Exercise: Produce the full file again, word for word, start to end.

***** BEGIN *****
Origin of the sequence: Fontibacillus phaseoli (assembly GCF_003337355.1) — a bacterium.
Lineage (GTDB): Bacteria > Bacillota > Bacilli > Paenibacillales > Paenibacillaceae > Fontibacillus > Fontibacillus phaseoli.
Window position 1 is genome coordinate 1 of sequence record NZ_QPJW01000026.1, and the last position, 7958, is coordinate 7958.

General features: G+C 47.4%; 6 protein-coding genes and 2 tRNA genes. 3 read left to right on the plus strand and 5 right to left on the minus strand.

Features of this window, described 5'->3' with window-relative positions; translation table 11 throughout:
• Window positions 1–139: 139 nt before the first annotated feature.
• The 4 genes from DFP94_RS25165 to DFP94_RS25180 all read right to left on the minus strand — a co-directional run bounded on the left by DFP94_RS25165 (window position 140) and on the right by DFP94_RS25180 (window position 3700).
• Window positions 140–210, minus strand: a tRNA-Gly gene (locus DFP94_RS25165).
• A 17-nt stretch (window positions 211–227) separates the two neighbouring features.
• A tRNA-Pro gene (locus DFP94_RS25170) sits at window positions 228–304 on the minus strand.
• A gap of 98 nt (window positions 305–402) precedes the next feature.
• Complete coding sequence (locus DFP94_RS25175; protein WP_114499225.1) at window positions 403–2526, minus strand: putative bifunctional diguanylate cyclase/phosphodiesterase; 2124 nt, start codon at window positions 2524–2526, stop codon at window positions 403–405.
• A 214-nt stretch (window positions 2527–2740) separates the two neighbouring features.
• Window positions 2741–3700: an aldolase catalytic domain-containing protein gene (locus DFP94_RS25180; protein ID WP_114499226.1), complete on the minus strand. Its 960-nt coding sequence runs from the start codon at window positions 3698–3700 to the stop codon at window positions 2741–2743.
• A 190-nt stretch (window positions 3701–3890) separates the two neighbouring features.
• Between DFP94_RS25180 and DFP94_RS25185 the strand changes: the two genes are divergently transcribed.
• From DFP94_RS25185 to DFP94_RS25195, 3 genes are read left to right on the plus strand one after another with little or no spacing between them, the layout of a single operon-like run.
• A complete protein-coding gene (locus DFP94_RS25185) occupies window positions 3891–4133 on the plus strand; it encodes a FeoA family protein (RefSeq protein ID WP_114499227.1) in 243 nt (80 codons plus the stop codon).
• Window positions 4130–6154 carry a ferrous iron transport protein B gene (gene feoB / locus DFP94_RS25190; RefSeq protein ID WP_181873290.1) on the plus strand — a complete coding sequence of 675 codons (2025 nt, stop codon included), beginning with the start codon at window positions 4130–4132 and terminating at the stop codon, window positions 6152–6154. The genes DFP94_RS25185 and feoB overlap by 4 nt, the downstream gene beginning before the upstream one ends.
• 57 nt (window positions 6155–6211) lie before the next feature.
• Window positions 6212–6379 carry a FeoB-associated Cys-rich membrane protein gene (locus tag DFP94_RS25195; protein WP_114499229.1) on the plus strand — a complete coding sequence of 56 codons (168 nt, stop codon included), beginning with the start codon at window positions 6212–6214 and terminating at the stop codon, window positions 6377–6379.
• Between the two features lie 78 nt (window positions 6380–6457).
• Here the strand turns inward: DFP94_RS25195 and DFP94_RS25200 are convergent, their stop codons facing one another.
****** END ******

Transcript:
Origin of the sequence: Fontibacillus phaseoli (assembly GCF_003337355.1) — a bacterium.
Lineage (GTDB): Bacteria > Bacillota > Bacilli > Paenibacillales > Paenibacillaceae > Fontibacillus > Fontibacillus phaseoli.
Window position 1 is genome coordinate 1 of sequence record NZ_QPJW01000026.1, and the last position, 7958, is coordinate 7958.

General features: G+C 47.4%; 6 protein-coding genes and 2 tRNA genes. 3 read left to right on the plus strand and 5 right to left on the minus strand.

Features of this window, described 5'->3' with window-relative positions; translation table 11 throughout:
• Window positions 1–139: 139 nt before the first annotated feature.
• The 4 genes from DFP94_RS25165 to DFP94_RS25180 all read right to left on the minus strand — a co-directional run bounded on the left by DFP94_RS25165 (window position 140) and on the right by DFP94_RS25180 (window position 3700).
• Window positions 140–210, minus strand: a tRNA-Gly gene (locus DFP94_RS25165).
• A 17-nt stretch (window positions 211–227) separates the two neighbouring features.
• A tRNA-Pro gene (locus DFP94_RS25170) sits at window positions 228–304 on the minus strand.
• A gap of 98 nt (window positions 305–402) precedes the next feature.
• Complete coding sequence (locus DFP94_RS25175; protein WP_114499225.1) at window positions 403–2526, minus strand: putative bifunctional diguanylate cyclase/phosphodiesterase; 2124 nt, start codon at window positions 2524–2526, stop codon at window positions 403–405.
• A 214-nt stretch (window positions 2527–2740) separates the two neighbouring features.
• Window positions 2741–3700: an aldolase catalytic domain-containing protein gene (locus DFP94_RS25180; protein ID WP_114499226.1), complete on the minus strand. Its 960-nt coding sequence runs from the start codon at window positions 3698–3700 to the stop codon at window positions 2741–2743.
• A 190-nt stretch (window positions 3701–3890) separates the two neighbouring features.
• Between DFP94_RS25180 and DFP94_RS25185 the strand changes: the two genes are divergently transcribed.
• From DFP94_RS25185 to DFP94_RS25195, 3 genes are read left to right on the plus strand one after another with little or no spacing between them, the layout of a single operon-like run.
• A complete protein-coding gene (locus DFP94_RS25185) occupies window positions 3891–4133 on the plus strand; it encodes a FeoA family protein (RefSeq protein ID WP_114499227.1) in 243 nt (80 codons plus the stop codon).
• Window positions 4130–6154 carry a ferrous iron transport protein B gene (gene feoB / locus DFP94_RS25190; RefSeq protein ID WP_181873290.1) on the plus strand — a complete coding sequence of 675 codons (2025 nt, stop codon included), beginning with the start codon at window positions 4130–4132 and terminating at the stop codon, window positions 6152–6154. The genes DFP94_RS25185 and feoB overlap by 4 nt, the downstream gene beginning before the upstream one ends.
• 57 nt (window positions 6155–6211) lie before the next feature.
• Window positions 6212–6379 carry a FeoB-associated Cys-rich membrane protein gene (locus tag DFP94_RS25195; protein WP_114499229.1) on the plus strand — a complete coding sequence of 56 codons (168 nt, stop codon included), beginning with the start codon at window positions 6212–6214 and terminating at the stop codon, window positions 6377–6379.
• Between the two features lie 78 nt (window positions 6380–6457).
• Here the strand turns inward: DFP94_RS25195 and DFP94_RS25200 are convergent, their stop codons facing one another.